Facebook, like other social media networks, has created specific interfaces that are meant to hide what happens on the back-end to shape and manage what we engage with at the front-end. They call it UX, but many times we experience it as dark patterns. As I show in my book, this is the reason that at the end of the 1990s and beginning of 2000s web-cookies were designed to be concealed at the back-end and at the same time sent to your device automatically, thanks to default setting designs in browsers. This was heralded then and now as a path to agency- Users can always alter privacy settings. But the truth is most people do not check their privacy settings, and many times they are not very substantial.
Clegg’s response to this dynamic is to promise more ‘transparency tools’ or controls, but so far the tools that Facebook has developed were designed against the interests of people, not for them. For example, the Audience Selector was introduced in 2014 and presented as if it gives control to people. But this was an interface design meant to tackle the ‘problem’ of people who self-censor themselves. Other features that were meant to promote transparency, such as one that Clegg mentions- the ‘Why am I seeing this’ feature- are actually useless as they don’t give any information on all the profile segments that made a specific company target the user. It is incomplete and misleading, as others have noted.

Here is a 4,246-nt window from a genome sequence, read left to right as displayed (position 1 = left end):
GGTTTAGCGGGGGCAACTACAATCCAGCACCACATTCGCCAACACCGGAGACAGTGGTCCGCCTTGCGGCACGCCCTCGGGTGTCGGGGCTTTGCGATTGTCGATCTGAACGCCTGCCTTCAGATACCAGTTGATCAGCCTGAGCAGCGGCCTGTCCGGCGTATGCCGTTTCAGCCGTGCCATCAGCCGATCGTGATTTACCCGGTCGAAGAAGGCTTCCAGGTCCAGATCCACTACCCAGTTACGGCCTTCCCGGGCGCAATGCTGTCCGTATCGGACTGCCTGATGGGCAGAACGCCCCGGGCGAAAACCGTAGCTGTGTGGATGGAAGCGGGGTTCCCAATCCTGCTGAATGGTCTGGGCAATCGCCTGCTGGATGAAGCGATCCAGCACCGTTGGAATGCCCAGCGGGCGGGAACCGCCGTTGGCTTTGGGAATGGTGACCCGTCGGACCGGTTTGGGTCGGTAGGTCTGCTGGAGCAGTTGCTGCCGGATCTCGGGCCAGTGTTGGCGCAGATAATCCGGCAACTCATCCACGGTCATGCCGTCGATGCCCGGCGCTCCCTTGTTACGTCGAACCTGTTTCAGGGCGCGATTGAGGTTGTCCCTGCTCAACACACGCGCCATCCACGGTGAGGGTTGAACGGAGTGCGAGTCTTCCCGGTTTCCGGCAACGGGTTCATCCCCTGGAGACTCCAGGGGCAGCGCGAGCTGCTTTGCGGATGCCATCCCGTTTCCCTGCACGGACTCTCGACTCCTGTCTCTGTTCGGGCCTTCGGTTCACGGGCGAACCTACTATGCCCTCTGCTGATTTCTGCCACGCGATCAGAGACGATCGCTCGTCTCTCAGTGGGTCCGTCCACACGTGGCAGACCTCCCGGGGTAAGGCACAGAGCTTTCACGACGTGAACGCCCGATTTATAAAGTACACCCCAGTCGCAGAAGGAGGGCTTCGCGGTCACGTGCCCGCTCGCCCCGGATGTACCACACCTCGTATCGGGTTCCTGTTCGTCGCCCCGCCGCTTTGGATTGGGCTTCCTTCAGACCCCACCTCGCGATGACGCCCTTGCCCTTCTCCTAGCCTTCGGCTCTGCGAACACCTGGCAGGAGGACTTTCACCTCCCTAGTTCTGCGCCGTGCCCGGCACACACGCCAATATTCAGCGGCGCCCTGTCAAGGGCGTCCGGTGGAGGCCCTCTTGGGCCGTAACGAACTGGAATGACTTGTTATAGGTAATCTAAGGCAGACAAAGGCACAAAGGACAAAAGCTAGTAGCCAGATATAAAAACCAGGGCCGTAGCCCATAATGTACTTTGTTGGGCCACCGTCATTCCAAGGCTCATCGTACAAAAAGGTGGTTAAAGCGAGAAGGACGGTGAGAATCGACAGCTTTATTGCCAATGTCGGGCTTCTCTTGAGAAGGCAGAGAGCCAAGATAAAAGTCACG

So, this whole tango is built on a deceptive contract and interface. And that’s perhaps why Clegg used the tango as a metaphor to begin with. Unlike the way he portrays the tango as a partnership between two dancers on equal footing, in fact in most styles of the dance there is a leader and a follower. It is also a dance with a complex history, born out of many cultures, including the ceremonies of people in slavery. The Facebook tango is also not with two dancers on equal footing. In a way, dancing with Facebook is more like having hundreds of electrodes from various companies attached to your body to track your movements. According to the highest bid at any given moment, Facebook will send you to dance with a different partner, sometimes several at the same time, with their own interpretations on how the dance should be choreographed. Clegg is counting on you not to interrogate the metaphor- just as Facebook would prefer you to follow its lead.
Dr. Elinor Carmi is a Lecturer in Media and Communication at the Sociology Department at City University, London, UK. Currently, she works on two main projects: (1) The Nuffield Foundation project “Developing a Minimum Digital Living Standard”; (2) POST Parliamentary Academic Fellowship working with the UK’s Digital, Culture, Media & Sport Committee on the project she proposed: “Digital literacies for a healthy democracy”. Between 2018-2021 she worked as a Postdoctoral Research Associate on the Nuffield Foundation project – Me and My Big Data: Developing Citizens Data Literacies. During 2020-2021, she was also co-investigator on the UKRI project “COVID-19: Being alone together: developing fake news immunity”. On February 2020, Dr. Carmi was invited to give evidence on Digital Literacy for the House of Lords Committee on Democracy and Digital Technologies.